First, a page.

An Invisible problem

On campus, Michael looks like any other student as he walks the carefully manicured pathways between brick buildings. On campus, his homelessness is invisible.

“A major misconception with being homeless is that ‘all homeless people do drugs, all homeless people are bad,’” Michael says. “There are homeless people like me who are homeless because of an unsafe environment, who are homeless because abuse and neglect happened in their life.”

His experience as a homeless community college student has been a constant juggle of trying to meet his own basic needs — coordinating between shelter schedules, securing food and transportation, attending classes and doing homework.

“There are so many tropes about homelessness,” says Penny Lipsou, an education advocate with Seattle Education Access who has worked with Michael.

While Seattle’s “tent cities” garner many of the headlines on homelessness, the people living in organized tent encampments represent a fraction of Seattle’s housing insecure and homeless. King County’s 2017 annual tally found a total homeless population of about 12,000, about the the same size of many of Washington’s towns.


But these counts, don’t track how many of Seattle’s homeless people are also in college.

More comprehensive data is collected on K-12 students in public schools in order to help provide support to students experiencing housing insecurity.

Sidebar: Federal homeless definition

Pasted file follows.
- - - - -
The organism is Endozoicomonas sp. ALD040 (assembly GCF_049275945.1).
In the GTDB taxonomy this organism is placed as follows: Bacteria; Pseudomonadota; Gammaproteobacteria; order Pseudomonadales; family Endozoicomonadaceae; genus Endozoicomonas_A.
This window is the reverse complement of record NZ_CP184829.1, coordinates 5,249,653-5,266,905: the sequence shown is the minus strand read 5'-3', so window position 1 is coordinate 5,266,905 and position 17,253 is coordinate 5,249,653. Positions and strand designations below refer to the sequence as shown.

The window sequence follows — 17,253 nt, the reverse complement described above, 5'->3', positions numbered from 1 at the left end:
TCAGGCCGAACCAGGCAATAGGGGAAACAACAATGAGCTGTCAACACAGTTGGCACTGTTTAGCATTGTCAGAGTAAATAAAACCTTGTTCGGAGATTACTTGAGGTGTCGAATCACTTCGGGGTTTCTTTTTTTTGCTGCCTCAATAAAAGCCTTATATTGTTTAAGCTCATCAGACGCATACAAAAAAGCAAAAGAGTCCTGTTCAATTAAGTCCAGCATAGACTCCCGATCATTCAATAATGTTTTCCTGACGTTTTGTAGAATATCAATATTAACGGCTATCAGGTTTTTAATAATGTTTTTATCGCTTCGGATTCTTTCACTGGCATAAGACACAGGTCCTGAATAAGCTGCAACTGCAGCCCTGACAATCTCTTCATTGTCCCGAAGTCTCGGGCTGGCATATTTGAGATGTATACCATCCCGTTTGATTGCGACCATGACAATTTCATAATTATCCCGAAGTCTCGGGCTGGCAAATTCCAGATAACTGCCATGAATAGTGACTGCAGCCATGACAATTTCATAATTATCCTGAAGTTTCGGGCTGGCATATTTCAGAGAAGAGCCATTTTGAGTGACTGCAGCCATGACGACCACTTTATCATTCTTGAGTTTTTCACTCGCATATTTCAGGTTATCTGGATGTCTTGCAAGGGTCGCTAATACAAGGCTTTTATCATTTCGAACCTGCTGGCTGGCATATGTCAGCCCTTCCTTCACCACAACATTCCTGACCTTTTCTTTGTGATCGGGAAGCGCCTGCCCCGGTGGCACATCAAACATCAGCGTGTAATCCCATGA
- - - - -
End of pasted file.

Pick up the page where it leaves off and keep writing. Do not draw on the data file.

The McKinney-Vento Act defines homeless children as as "individuals who lack a fixed, regular, and adequate nighttime residence.” and provides  the following examples: on:

  • Sharing housing due to loss of housing or economic hardship

  • Living in motels, hotels, trailer parks, or campgrounds

  • Living in emergency or transitional shelters

  • Abandoned in hospitals

  • Living in cars, parks, public spaces, abandoned buildings, bus or train stations or any other locations not ordinarily used for sleeping accommodations

End sidebar

The data shows an ominous trend: Since 2006, the number of homeless children enrolled in U.S. public schools has nearly doubled.

When homeless students leave high school, the tracking and support disappear. The only measure of homelessness among college students is collected when students apply for financial aid. In 2007, Congress expanded the definition of “independent student” on the Free Application for Federal Student Aid, or FAFSA, to include homeless youth, allowing applicants to apply for loans and grants without having to submit documentation of their parents’ income.